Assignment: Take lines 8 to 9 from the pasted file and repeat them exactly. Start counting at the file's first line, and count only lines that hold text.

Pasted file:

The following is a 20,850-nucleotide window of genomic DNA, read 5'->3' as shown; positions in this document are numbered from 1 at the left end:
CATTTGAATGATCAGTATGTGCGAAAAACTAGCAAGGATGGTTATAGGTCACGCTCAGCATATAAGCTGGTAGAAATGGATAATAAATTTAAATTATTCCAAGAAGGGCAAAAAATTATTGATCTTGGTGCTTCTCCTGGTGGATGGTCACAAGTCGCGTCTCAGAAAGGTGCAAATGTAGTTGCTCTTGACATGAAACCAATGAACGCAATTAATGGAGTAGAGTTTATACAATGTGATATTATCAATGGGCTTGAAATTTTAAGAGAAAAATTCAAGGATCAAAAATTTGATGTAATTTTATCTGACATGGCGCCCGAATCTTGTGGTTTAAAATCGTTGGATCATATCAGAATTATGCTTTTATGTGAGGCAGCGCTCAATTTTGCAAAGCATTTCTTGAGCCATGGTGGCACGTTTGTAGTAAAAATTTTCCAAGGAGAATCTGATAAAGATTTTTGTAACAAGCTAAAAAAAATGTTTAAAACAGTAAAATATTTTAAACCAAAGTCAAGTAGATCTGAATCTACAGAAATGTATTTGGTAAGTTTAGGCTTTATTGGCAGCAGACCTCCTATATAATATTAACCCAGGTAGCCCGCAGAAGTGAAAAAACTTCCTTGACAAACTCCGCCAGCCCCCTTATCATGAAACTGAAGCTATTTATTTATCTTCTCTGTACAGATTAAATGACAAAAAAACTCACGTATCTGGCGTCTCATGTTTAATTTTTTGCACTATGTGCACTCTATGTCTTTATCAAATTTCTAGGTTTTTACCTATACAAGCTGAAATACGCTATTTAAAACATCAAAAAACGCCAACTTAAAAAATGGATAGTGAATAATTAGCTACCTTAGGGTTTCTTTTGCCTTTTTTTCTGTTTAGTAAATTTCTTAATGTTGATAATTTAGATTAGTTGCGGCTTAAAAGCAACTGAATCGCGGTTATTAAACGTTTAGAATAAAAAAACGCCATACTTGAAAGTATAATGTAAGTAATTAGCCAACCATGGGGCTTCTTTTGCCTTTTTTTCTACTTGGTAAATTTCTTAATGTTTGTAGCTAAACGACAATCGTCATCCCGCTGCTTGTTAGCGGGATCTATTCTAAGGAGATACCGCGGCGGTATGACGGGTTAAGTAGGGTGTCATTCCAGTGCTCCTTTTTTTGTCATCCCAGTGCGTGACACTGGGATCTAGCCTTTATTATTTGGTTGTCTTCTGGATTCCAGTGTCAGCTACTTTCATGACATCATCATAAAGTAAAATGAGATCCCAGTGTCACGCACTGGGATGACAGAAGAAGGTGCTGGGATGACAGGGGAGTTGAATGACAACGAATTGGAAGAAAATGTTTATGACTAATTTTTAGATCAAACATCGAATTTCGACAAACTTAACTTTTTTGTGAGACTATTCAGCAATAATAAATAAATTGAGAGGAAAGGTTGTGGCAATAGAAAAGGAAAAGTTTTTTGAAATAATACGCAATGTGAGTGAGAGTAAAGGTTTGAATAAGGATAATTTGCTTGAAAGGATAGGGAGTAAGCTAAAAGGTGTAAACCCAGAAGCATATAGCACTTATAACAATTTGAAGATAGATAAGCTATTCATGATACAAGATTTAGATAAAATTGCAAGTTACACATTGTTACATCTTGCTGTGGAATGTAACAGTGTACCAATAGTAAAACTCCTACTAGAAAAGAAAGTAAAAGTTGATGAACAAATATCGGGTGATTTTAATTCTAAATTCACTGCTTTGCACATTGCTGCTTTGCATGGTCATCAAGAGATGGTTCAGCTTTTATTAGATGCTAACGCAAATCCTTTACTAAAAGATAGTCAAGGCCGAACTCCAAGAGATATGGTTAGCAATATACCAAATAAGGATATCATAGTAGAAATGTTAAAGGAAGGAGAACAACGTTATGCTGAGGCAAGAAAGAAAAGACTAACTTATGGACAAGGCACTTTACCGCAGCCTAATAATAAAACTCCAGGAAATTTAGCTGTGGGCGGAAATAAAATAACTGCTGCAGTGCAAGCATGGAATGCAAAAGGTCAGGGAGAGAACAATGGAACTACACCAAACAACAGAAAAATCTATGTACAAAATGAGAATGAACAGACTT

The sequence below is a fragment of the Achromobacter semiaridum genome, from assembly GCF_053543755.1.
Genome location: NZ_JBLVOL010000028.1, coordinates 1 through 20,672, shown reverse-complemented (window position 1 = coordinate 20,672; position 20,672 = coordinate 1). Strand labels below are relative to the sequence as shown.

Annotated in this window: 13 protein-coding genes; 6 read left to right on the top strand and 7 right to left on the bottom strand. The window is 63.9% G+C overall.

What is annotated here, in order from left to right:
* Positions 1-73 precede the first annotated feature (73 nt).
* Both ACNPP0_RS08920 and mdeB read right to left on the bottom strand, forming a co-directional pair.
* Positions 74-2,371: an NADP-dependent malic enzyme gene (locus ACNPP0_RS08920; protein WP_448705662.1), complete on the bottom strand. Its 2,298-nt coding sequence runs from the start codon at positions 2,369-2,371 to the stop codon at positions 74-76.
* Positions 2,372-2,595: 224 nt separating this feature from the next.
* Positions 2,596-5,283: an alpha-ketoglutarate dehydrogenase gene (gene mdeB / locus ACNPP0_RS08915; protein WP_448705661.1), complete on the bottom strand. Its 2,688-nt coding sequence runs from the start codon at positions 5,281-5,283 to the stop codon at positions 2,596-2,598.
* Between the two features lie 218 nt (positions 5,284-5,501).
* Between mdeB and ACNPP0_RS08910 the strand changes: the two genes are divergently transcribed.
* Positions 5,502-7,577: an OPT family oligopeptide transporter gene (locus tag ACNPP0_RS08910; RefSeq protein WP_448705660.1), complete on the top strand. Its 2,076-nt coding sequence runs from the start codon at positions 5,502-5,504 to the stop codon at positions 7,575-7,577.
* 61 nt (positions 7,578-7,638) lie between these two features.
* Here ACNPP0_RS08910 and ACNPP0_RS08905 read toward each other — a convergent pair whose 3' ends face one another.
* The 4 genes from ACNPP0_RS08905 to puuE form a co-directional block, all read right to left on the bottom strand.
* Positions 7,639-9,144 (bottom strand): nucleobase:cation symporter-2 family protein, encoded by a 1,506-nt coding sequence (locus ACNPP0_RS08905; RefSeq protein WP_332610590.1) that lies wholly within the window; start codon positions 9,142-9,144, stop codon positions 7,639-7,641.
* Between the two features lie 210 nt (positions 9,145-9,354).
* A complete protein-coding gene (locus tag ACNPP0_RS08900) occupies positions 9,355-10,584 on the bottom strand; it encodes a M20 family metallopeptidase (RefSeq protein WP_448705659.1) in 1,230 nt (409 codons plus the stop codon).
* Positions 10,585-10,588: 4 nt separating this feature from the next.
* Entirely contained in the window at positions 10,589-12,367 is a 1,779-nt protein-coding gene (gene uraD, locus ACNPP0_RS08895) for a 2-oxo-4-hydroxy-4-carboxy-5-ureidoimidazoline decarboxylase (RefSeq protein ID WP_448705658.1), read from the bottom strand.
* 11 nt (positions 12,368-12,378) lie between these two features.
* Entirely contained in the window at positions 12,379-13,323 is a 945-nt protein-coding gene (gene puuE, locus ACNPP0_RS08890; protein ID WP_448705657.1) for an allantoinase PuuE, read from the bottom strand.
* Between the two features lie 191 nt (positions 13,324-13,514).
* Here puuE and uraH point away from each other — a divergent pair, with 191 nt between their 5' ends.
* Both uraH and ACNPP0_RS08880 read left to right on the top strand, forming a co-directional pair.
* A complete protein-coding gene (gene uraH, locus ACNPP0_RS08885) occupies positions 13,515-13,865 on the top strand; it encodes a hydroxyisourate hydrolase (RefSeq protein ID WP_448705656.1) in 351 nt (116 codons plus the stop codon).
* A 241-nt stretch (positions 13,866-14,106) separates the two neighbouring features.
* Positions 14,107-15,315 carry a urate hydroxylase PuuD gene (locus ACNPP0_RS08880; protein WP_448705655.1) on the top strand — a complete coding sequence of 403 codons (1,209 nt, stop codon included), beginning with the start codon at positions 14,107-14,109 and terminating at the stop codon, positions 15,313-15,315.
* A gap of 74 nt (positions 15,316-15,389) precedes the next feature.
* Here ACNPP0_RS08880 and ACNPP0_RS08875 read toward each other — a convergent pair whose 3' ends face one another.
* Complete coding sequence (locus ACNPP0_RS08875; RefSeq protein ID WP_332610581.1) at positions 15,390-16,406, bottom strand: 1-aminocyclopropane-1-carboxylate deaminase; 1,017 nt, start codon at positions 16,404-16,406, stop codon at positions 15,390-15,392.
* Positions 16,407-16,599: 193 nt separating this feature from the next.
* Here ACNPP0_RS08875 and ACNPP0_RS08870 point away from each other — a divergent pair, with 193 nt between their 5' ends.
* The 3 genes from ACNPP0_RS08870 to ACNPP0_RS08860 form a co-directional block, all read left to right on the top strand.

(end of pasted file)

* Both ACNPP0_RS08920 and mdeB read right to left on the bottom strand, forming a co-directional pair.
* Positions 74-2,371: an NADP-dependent malic enzyme gene (locus ACNPP0_RS08920; protein WP_448705662.1), complete on the bottom strand. Its 2,298-nt coding sequence runs from the start codon at positions 2,369-2,371 to the stop codon at positions 74-76.